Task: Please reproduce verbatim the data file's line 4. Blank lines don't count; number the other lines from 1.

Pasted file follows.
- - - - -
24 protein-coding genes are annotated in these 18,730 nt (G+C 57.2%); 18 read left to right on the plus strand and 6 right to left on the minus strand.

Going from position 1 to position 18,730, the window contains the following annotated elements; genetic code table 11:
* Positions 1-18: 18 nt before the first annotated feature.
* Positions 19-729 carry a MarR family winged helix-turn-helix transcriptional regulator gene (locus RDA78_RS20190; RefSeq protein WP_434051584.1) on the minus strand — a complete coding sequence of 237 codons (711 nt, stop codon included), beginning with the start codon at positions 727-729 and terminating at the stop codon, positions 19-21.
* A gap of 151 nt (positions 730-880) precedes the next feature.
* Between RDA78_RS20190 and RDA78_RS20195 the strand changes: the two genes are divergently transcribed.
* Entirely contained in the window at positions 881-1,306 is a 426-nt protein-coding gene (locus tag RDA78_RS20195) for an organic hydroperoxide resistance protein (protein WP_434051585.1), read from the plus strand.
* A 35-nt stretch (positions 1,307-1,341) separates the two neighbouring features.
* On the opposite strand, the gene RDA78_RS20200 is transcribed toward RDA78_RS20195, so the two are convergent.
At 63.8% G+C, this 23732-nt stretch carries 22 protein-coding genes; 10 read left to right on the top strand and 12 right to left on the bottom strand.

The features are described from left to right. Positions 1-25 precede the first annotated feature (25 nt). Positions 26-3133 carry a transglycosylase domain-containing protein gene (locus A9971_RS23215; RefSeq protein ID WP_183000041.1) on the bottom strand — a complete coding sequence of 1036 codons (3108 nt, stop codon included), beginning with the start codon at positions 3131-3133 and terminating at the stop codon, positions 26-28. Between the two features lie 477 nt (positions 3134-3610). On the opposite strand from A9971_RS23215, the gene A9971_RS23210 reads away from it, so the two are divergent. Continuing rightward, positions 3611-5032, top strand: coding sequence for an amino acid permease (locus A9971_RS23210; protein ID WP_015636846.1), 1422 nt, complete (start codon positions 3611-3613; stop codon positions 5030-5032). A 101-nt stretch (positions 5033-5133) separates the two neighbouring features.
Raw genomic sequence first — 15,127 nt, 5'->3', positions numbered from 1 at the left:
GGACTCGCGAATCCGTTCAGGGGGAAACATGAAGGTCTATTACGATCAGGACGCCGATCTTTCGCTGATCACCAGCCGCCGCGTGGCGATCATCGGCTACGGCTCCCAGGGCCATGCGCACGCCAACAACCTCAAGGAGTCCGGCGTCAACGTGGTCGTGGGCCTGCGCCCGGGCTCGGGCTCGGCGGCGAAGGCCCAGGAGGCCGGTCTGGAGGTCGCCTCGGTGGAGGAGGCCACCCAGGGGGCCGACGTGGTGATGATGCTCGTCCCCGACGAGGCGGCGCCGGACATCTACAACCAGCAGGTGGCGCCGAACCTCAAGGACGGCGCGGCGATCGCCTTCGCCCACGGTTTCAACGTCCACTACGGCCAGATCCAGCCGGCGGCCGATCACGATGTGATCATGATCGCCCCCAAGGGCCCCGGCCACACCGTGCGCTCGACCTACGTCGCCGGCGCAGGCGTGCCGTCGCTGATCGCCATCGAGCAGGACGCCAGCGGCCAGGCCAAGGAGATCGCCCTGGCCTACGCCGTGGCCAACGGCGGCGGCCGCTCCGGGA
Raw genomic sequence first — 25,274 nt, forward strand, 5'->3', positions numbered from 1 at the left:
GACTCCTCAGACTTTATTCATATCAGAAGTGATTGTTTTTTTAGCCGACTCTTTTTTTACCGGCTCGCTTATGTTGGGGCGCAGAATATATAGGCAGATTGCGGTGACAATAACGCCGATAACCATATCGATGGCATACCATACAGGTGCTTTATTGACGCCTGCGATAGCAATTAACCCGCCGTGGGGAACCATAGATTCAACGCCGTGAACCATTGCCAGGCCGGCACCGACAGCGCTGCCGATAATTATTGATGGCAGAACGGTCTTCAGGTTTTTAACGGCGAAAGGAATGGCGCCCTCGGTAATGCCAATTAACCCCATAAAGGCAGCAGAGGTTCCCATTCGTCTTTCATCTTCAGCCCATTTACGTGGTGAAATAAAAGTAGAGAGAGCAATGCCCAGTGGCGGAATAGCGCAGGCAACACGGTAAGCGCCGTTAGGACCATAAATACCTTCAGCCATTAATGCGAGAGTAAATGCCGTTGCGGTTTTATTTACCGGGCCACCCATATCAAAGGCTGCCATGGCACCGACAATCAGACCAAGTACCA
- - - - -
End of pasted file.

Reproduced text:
* Positions 19-729 carry a MarR family winged helix-turn-helix transcriptional regulator gene (locus RDA78_RS20190; RefSeq protein WP_434051584.1) on the minus strand — a complete coding sequence of 237 codons (711 nt, stop codon included), beginning with the start codon at positions 727-729 and terminating at the stop codon, positions 19-21.